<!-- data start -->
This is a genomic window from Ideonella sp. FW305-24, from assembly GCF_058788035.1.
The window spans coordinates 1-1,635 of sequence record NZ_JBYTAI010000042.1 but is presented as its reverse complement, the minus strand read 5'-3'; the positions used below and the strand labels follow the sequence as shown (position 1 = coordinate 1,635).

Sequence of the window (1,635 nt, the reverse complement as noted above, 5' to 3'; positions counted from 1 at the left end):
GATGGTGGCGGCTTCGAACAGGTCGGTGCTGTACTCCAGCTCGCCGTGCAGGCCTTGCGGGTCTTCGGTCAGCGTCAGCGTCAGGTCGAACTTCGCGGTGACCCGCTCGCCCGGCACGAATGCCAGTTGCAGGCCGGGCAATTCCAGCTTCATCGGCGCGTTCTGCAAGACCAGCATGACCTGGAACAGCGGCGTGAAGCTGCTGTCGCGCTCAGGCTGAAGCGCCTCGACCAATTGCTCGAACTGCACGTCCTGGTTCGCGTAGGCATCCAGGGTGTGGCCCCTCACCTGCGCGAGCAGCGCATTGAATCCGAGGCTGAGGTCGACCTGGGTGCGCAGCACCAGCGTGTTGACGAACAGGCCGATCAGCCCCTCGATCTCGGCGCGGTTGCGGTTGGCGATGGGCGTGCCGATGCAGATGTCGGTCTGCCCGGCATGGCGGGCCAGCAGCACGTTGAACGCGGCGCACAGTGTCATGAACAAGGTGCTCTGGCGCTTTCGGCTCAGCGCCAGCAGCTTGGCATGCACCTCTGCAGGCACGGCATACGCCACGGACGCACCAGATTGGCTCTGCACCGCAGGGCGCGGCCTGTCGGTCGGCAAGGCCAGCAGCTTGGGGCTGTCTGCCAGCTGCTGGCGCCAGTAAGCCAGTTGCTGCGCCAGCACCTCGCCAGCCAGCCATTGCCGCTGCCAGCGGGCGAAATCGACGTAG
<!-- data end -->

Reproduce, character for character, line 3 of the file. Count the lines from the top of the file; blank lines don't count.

Sequence of the window (1,635 nt, the reverse complement as noted above, 5' to 3'; positions counted from 1 at the left end):